It seems that every time I am in clinic, patients bring in supplements they bought to prevent aging. I usually look at the product ingredients, which include vitamins and herbs, and ask myself three questions:
1. Why didn’t I market this? I could put vitamins and herbs together and sell it to the baby boomers saying it prevents wrinkles and Alzheimer’s and make myself a nice chunk of change.
2. Don’t they read the ingredients or ask somebody before spending this money?
3. See #1.
When this happens, I calmly look at the bottle and usually tell patients that the product doesn’t contain any harmful ingredients and advise them that it would be cheaper to take the multivitamin I had already prescribed than spend extra money for this concoction. Everyone is looking for the secret cure to aging that simply doesn’t exist…yet.
A recent summary in Journal Watch General Medicine describes a Mayo clinic study in which senescent cells were marked and destroyed with a compound. When transgenic mice carrying the marker were bred with mice that age prematurely, the animals did not develop age-related disorders and other diseases progressed slowly. Although this technique isn’t being studied in humans yet– and probably won’t help my 87-year-old patient do her “BINGO dance,” — the study paves the way for such research to begin and shows promise for younger folks like me.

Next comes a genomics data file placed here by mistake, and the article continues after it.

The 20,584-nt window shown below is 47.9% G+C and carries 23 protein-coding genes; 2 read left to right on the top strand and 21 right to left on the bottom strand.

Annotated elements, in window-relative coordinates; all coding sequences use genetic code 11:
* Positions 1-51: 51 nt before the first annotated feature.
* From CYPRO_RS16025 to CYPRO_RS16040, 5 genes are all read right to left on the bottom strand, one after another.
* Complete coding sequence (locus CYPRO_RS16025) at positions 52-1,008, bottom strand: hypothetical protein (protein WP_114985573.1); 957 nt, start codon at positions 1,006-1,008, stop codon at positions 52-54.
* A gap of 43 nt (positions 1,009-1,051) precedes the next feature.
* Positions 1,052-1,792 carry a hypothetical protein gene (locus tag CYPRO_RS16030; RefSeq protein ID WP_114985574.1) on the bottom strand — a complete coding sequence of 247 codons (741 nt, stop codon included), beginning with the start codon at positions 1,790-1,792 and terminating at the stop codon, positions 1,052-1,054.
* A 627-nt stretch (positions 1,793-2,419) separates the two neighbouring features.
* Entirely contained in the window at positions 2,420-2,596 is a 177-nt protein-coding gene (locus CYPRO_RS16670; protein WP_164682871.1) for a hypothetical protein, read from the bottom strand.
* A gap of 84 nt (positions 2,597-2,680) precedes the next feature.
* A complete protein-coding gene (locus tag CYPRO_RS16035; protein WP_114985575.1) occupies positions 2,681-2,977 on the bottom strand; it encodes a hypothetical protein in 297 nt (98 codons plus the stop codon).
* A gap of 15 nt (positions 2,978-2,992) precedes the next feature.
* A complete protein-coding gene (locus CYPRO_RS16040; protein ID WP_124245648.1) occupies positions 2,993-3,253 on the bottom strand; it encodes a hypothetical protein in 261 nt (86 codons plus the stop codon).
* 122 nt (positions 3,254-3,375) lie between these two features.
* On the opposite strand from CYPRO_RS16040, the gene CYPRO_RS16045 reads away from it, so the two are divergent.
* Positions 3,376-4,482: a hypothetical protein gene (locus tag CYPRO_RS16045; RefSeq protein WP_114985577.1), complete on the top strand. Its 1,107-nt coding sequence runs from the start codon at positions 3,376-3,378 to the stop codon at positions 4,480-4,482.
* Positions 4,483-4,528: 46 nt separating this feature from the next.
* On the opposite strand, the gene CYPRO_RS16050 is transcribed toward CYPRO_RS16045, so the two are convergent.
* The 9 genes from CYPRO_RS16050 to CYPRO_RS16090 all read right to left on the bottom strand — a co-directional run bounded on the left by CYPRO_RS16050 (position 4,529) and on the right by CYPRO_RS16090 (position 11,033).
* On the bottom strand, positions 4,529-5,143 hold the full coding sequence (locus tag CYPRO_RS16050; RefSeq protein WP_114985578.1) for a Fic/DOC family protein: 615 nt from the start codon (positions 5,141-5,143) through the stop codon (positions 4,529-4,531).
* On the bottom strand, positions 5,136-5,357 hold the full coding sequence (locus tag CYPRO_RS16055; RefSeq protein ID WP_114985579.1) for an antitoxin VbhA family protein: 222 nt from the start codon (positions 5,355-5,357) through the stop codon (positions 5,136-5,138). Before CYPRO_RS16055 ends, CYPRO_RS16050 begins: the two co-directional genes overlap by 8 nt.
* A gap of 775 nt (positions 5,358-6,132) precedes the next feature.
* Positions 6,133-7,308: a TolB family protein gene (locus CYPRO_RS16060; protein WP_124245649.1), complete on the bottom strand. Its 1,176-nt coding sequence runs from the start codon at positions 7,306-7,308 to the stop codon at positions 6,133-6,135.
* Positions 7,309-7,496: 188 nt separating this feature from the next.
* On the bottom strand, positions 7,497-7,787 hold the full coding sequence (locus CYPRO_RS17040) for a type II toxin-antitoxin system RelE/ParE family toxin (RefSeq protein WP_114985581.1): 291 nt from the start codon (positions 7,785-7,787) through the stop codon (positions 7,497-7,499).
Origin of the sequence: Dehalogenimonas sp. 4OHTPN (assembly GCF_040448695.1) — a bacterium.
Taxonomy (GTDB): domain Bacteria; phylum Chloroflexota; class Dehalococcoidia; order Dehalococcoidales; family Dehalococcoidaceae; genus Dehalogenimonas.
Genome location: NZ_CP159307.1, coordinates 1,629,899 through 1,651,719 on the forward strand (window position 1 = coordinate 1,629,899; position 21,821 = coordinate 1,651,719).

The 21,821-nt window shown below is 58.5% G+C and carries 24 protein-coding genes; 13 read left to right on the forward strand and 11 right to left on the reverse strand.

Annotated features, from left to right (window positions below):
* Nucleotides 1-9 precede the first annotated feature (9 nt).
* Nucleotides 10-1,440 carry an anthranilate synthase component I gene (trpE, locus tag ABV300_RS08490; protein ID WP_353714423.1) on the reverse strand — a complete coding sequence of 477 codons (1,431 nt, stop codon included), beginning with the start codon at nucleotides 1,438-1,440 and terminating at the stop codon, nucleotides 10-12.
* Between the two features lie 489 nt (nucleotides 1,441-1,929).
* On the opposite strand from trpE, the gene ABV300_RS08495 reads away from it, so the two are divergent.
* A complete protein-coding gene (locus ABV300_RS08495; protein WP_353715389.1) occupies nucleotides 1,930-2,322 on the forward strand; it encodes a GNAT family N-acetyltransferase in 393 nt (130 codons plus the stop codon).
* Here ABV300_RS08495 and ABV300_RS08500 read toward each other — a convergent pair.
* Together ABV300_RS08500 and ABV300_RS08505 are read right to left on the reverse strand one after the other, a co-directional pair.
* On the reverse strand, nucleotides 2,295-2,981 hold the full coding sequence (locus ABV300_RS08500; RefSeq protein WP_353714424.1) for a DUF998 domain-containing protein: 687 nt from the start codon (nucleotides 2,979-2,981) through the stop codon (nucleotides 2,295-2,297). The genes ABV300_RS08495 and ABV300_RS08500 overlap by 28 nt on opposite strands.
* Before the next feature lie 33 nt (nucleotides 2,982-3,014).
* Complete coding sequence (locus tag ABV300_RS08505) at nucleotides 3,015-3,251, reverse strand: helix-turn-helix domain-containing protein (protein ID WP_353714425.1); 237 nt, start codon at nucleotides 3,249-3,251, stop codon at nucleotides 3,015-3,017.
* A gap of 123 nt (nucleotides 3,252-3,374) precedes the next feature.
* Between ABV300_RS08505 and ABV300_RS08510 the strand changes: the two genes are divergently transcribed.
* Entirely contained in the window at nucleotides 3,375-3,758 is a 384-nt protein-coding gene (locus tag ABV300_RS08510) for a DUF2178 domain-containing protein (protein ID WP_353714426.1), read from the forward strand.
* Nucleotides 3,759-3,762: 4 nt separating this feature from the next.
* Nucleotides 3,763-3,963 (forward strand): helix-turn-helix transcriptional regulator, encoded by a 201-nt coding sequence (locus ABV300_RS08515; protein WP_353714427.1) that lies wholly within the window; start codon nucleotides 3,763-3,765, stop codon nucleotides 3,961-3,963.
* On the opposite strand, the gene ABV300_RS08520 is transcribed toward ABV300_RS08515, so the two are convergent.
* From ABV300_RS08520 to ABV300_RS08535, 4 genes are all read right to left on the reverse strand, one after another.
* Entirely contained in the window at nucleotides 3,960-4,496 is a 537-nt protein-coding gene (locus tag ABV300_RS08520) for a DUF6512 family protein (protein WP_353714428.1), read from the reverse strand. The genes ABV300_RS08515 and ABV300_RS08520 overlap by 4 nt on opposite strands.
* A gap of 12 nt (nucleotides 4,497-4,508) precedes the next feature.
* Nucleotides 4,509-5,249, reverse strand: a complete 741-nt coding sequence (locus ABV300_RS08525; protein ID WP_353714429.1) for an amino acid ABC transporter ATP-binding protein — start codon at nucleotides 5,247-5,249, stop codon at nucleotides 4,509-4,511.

On the flip side, another study summarized in Journal Watch alluded to overscreening for cancer in elderly patients. This issue actually came up for me and my medical students this morning. When we looked up guidelines about cancer screening, there were so many different guidelines, it was hard to know which ones to follow.
The patient was a 76-year-old man who had his last colonoscopy at age 65, and a recommendation for 10-year follow up was noted. When comparing guidelines, USPSTF recommends screening for adults aged 50-75, National Cancer Institute recommends screening for adults ages 50-80, and the American Cancer Society recommends screening beginning at age 50 with no upper age limit. With my limited experience and the fear that I could miss something, I erred on the side of caution and told the patient that I would like to screen him again, and he declined. I am probably one of the physicians contributing to overscreening of cancer in elderly patients, but guidelines would be a lot easier to follow if there weren’t so many conflicting ones in the first place.
I also find patients less and less apt to actually have tests done as they get older. A patient today excitedly told us she had earned the right to not have mammograms or pap smears by living to the age of 85. When I asked her about the downside of aging she said, “Honey, I’ll deal with my wrinkles just don’t ever ask me to put my legs in stirrups again.”